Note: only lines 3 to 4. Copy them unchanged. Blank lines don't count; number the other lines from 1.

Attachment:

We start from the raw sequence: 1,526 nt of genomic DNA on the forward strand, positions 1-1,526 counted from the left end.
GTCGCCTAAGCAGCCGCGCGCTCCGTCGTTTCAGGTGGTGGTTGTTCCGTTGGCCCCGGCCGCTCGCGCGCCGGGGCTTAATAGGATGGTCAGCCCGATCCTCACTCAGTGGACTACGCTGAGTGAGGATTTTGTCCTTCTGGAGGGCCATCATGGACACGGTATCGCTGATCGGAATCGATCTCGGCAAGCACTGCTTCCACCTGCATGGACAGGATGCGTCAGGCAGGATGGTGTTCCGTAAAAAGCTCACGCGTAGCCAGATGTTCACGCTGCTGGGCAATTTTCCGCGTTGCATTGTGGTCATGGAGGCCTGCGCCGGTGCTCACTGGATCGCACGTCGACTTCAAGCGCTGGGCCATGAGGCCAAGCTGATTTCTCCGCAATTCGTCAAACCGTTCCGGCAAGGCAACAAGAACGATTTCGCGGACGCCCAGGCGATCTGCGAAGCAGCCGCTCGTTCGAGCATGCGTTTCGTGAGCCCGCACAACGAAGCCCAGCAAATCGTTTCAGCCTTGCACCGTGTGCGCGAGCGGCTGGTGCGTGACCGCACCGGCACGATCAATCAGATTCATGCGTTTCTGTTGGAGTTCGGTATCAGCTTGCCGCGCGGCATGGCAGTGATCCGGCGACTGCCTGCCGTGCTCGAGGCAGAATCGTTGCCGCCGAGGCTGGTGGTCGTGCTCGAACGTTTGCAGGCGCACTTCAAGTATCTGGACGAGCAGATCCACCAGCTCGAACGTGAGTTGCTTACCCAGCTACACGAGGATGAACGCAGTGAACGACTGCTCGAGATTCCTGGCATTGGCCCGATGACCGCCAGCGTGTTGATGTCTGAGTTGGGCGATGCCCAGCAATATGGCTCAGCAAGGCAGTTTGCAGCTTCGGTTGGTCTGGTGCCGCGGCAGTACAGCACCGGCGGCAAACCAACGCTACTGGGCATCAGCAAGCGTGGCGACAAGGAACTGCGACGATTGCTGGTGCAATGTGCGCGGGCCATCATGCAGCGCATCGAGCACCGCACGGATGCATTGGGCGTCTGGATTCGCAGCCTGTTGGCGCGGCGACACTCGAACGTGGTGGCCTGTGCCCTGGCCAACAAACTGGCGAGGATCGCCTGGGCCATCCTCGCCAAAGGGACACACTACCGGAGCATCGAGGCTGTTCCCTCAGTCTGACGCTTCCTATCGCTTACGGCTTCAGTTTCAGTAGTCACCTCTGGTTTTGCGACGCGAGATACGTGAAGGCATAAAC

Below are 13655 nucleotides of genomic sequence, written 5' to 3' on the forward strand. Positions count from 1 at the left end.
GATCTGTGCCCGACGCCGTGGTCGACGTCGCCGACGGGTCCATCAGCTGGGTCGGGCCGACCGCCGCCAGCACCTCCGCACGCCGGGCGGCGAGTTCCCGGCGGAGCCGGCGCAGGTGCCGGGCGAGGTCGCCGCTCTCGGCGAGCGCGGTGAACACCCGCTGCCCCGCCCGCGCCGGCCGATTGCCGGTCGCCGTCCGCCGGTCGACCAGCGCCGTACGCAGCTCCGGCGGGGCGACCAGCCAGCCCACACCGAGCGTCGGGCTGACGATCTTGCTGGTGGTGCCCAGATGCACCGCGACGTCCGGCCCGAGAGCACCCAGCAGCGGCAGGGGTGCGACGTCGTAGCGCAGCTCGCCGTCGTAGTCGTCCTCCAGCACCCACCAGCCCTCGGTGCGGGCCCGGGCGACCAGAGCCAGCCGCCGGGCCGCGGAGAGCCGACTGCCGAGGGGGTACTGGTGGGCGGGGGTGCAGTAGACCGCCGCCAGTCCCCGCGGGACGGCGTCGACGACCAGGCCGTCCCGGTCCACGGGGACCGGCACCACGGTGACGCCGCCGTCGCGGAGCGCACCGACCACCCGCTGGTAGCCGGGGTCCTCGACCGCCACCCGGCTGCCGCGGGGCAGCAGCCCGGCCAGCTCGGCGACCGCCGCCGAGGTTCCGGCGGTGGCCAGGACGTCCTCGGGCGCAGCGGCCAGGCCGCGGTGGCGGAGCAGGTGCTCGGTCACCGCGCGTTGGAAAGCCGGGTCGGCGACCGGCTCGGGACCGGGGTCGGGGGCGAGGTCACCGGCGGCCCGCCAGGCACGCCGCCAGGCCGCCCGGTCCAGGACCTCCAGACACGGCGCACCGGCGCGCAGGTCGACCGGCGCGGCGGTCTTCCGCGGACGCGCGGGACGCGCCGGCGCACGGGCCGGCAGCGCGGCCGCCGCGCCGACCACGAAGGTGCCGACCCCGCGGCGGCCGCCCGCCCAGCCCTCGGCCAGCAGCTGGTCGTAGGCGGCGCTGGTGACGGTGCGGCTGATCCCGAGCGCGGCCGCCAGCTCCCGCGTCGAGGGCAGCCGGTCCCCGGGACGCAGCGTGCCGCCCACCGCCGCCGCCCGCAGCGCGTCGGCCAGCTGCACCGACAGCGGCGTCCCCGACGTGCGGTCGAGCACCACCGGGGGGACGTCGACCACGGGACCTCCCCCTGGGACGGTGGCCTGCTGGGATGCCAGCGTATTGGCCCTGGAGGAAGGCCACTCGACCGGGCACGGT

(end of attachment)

Below are 13655 nucleotides of genomic sequence, written 5' to 3' on the forward strand. Positions count from 1 at the left end.
GATCTGTGCCCGACGCCGTGGTCGACGTCGCCGACGGGTCCATCAGCTGGGTCGGGCCGACCGCCGCCAGCACCTCCGCACGCCGGGCGGCGAGTTCCCGGCGGAGCCGGCGCAGGTGCCGGGCGAGGTCGCCGCTCTCGGCGAGCGCGGTGAACACCCGCTGCCCCGCCCGCGCCGGCCGATTGCCGGTCGCCGTCCGCCGGTCGACCAGCGCCGTACGCAGCTCCGGCGGGGCGACCAGCCAGCCCACACCGAGCGTCGGGCTGACGATCTTGCTGGTGGTGCCCAGATGCACCGCGACGTCCGGCCCGAGAGCACCCAGCAGCGGCAGGGGTGCGACGTCGTAGCGCAGCTCGCCGTCGTAGTCGTCCTCCAGCACCCACCAGCCCTCGGTGCGGGCCCGGGCGACCAGAGCCAGCCGCCGGGCCGCGGAGAGCCGACTGCCGAGGGGGTACTGGTGGGCGGGGGTGCAGTAGACCGCCGCCAGTCCCCGCGGGACGGCGTCGACGACCAGGCCGTCCCGGTCCACGGGGACCGGCACCACGGTGACGCCGCCGTCGCGGAGCGCACCGACCACCCGCTGGTAGCCGGGGTCCTCGACCGCCACCCGGCTGCCGCGGGGCAGCAGCCCGGCCAGCTCGGCGACCGCCGCCGAGGTTCCGGCGGTGGCCAGGACGTCCTCGGGCGCAGCGGCCAGGCCGCGGTGGCGGAGCAGGTGCTCGGTCACCGCGCGTTGGAAAGCCGGGTCGGCGACCGGCTCGGGACCGGGGTCGGGGGCGAGGTCACCGGCGGCCCGCCAGGCACGCCGCCAGGCCGCCCGGTCCAGGACCTCCAGACACGGCGCACCGGCGCGCAGGTCGACCGGCGCGGCGGTCTTCCGCGGACGCGCGGGACGCGCCGGCGCACGGGCCGGCAGCGCGGCCGCCGCGCCGACCACGAAGGTGCCGACCCCGCGGCGGCCGCCCGCCCAGCCCTCGGCCAGCAGCTGGTCGTAGGCGGCGCTGGTGACGGTGCGGCTGATCCCGAGCGCGGCCGCCAGCTCCCGCGTCGAGGGCAGCCGGTCCCCGGGACGCAGCGTGCCGCCCACCGCCGCCGCCCGCAGCGCGTCGGCCAGCTGCACCGACAGCGGCGTCCCCGACGTGCGGTCGAGCACCACCGGGGGGACGTCGACCACGGGACCTCCCCCTGGGACGGTGGCCTGCTGGGATGCCAGCGTATTGGCCCTGGAGGAAGGCCACTCGACCGGGCACGGT